Intentionally start conversations with your kids about honesty, friendships, giving to others, and making tough decisions so that you can hear how their values are taking shape.
Realize that in order to learn from mistakes, children have to make mistakes. Don’t blow up when they make a poor choice. Don’t rescue them from natural consequences.
Help your children understand the difference between what we can and can’t control. For example, we can control what we say and do; we can’t control what other people say and do.
Teach your children that kids who pressure them to do things they know they shouldn’t do are not true friends at all. Talk about times when you had to let go of a friendship that wasn’t helpful to you.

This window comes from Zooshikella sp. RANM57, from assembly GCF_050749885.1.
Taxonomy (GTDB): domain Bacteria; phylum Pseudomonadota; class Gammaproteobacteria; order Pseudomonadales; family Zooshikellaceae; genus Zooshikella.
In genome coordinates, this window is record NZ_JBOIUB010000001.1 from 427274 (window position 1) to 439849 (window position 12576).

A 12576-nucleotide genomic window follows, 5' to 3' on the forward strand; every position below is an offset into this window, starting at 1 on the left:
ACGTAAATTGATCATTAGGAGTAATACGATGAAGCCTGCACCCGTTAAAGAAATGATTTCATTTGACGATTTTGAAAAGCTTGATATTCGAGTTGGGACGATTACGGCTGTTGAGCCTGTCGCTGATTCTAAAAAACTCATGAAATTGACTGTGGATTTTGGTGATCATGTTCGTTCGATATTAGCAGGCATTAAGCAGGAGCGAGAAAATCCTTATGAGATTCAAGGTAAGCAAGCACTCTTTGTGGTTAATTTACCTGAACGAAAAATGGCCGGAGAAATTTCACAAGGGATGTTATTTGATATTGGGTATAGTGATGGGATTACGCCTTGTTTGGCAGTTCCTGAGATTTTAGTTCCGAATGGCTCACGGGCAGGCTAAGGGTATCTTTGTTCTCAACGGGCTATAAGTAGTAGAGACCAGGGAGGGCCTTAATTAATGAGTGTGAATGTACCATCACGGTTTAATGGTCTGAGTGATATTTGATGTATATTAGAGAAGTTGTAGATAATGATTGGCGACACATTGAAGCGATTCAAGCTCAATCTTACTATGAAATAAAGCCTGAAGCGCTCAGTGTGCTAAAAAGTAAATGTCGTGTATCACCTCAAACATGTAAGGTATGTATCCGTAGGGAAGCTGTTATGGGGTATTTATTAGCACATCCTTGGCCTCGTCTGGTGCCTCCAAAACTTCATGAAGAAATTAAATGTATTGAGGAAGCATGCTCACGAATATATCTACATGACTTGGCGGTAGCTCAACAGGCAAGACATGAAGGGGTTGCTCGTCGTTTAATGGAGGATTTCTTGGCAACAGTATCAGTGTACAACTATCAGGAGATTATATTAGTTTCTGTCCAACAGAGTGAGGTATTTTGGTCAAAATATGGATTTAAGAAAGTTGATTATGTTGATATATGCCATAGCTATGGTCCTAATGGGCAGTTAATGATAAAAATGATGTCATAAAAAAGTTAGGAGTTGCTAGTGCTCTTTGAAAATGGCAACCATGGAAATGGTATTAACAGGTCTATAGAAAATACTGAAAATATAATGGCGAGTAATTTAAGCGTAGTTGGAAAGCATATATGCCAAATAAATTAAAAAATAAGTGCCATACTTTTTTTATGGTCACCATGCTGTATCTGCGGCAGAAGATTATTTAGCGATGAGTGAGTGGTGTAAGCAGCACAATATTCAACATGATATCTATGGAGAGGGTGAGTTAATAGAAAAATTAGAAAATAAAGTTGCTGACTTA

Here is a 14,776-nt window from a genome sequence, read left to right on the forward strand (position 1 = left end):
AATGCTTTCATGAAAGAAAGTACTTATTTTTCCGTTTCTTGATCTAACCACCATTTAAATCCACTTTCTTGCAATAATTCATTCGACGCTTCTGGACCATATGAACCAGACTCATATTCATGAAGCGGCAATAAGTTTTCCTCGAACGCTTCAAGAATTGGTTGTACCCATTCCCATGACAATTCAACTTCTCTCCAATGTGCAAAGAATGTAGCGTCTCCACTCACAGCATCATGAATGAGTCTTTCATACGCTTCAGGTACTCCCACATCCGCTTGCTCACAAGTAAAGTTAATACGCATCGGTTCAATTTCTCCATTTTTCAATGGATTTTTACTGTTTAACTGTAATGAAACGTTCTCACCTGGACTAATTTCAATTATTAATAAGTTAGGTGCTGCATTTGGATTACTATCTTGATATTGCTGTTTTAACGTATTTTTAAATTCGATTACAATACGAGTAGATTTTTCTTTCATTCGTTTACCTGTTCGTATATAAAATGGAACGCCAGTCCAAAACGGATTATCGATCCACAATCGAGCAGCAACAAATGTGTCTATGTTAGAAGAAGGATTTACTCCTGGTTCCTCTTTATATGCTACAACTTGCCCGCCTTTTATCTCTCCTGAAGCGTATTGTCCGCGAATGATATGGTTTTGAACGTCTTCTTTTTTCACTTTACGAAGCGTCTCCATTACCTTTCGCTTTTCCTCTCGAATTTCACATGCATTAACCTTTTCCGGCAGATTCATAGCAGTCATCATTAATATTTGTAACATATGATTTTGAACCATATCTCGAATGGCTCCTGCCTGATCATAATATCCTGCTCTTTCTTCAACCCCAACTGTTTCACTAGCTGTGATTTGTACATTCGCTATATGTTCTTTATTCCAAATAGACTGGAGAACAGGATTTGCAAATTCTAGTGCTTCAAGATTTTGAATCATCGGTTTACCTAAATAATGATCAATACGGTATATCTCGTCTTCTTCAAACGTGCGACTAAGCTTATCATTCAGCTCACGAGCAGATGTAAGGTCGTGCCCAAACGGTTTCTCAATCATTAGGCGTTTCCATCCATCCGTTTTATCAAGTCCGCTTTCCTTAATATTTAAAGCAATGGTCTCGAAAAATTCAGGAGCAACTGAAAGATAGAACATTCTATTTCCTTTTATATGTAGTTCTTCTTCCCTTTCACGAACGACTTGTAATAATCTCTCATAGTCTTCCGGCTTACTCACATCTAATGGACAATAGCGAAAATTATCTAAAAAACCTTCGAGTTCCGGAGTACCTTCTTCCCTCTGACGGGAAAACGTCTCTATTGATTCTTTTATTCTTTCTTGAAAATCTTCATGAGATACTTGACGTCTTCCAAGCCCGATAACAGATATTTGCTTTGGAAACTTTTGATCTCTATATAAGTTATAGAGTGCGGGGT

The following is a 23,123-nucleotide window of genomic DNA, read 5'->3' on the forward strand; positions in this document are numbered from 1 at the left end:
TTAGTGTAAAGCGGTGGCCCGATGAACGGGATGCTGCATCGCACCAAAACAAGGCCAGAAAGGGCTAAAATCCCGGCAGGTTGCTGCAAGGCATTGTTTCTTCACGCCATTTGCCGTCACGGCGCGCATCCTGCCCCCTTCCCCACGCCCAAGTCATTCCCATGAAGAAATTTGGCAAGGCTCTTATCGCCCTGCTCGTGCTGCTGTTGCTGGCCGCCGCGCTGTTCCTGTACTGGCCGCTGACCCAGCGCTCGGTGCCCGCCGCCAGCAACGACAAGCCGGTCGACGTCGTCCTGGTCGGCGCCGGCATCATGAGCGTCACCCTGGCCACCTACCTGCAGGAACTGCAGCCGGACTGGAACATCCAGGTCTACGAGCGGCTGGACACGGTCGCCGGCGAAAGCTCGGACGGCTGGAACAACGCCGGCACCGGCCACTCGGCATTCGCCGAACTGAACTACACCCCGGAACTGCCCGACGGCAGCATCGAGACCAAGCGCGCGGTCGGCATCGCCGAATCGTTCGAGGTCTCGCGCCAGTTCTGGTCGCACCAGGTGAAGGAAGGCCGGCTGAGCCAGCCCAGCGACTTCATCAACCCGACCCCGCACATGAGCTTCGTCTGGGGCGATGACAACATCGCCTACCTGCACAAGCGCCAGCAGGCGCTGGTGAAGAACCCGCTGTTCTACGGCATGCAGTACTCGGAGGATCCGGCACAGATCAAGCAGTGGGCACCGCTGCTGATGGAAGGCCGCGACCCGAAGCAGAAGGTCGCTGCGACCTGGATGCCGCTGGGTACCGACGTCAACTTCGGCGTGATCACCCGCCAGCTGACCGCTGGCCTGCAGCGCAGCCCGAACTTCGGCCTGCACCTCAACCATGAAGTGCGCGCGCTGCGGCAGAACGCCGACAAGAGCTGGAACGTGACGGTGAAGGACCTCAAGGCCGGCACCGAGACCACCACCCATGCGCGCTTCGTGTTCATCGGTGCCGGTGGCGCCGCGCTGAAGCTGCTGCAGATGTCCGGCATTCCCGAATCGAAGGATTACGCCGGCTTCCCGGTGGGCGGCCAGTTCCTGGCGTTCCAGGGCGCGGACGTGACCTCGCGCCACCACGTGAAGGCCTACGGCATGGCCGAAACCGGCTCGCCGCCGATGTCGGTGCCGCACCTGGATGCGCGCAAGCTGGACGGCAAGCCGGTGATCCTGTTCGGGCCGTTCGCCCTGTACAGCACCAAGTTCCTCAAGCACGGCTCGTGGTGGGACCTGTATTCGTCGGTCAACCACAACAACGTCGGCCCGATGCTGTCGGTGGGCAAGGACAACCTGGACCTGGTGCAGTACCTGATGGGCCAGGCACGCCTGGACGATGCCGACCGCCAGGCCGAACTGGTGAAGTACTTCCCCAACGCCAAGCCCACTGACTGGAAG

Allow your child to express their opinions on various subjects, even (or especially) if they differ from yours. Kids feel supported when they know you value their opinions.
By: Molly Daniels, Guest Blogger
Forget Facebook and Twitter, the new social media tool of choice is Snapchat. The messaging platform boasted 26 million U.S. users at the end of 2013, according to Pew Research.Blog Image: FiveStar Rating: 0
Challenge yourself and your family members to find something new and interesting to try together if you find yourselves sitting around or watching television too often. How about arts and crafts? Sports? Playing instruments?
Celebrate kids’ firsts and lasts, such as the first day of school or the last game of a sports season.